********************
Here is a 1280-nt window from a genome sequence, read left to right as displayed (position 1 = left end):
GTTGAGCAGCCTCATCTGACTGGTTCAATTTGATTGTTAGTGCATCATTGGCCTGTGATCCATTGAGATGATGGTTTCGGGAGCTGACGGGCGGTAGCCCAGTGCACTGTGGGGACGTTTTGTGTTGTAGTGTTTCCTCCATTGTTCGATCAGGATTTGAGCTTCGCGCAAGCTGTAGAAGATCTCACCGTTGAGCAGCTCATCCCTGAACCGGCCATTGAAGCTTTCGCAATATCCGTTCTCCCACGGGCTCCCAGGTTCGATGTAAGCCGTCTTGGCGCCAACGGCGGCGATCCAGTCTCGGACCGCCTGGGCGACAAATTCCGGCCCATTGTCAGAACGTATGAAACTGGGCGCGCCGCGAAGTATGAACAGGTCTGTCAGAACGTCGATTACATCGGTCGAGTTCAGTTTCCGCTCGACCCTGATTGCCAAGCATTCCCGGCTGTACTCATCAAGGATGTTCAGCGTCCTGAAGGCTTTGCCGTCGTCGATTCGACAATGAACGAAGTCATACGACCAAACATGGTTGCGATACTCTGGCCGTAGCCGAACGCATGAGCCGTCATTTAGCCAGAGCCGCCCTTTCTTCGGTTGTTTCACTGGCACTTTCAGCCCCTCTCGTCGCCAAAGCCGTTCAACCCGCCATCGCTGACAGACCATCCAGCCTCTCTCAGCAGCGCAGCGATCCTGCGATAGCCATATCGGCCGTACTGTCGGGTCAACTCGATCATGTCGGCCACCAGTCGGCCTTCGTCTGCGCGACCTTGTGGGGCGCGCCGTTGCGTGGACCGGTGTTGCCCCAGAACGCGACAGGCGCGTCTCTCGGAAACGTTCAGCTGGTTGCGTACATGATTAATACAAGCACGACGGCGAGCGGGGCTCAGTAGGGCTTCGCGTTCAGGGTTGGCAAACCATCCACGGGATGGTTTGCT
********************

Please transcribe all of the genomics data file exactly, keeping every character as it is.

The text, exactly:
Here is a 1280-nt window from a genome sequence, read left to right as displayed (position 1 = left end):
GTTGAGCAGCCTCATCTGACTGGTTCAATTTGATTGTTAGTGCATCATTGGCCTGTGATCCATTGAGATGATGGTTTCGGGAGCTGACGGGCGGTAGCCCAGTGCACTGTGGGGACGTTTTGTGTTGTAGTGTTTCCTCCATTGTTCGATCAGGATTTGAGCTTCGCGCAAGCTGTAGAAGATCTCACCGTTGAGCAGCTCATCCCTGAACCGGCCATTGAAGCTTTCGCAATATCCGTTCTCCCACGGGCTCCCAGGTTCGATGTAAGCCGTCTTGGCGCCAACGGCGGCGATCCAGTCTCGGACCGCCTGGGCGACAAATTCCGGCCCATTGTCAGAACGTATGAAACTGGGCGCGCCGCGAAGTATGAACAGGTCTGTCAGAACGTCGATTACATCGGTCGAGTTCAGTTTCCGCTCGACCCTGATTGCCAAGCATTCCCGGCTGTACTCATCAAGGATGTTCAGCGTCCTGAAGGCTTTGCCGTCGTCGATTCGACAATGAACGAAGTCATACGACCAAACATGGTTGCGATACTCTGGCCGTAGCCGAACGCATGAGCCGTCATTTAGCCAGAGCCGCCCTTTCTTCGGTTGTTTCACTGGCACTTTCAGCCCCTCTCGTCGCCAAAGCCGTTCAACCCGCCATCGCTGACAGACCATCCAGCCTCTCTCAGCAGCGCAGCGATCCTGCGATAGCCATATCGGCCGTACTGTCGGGTCAACTCGATCATGTCGGCCACCAGTCGGCCTTCGTCTGCGCGACCTTGTGGGGCGCGCCGTTGCGTGGACCGGTGTTGCCCCAGAACGCGACAGGCGCGTCTCTCGGAAACGTTCAGCTGGTTGCGTACATGATTAATACAAGCACGACGGCGAGCGGGGCTCAGTAGGGCTTCGCGTTCAGGGTTGGCAAACCATCCACGGGATGGTTTGCT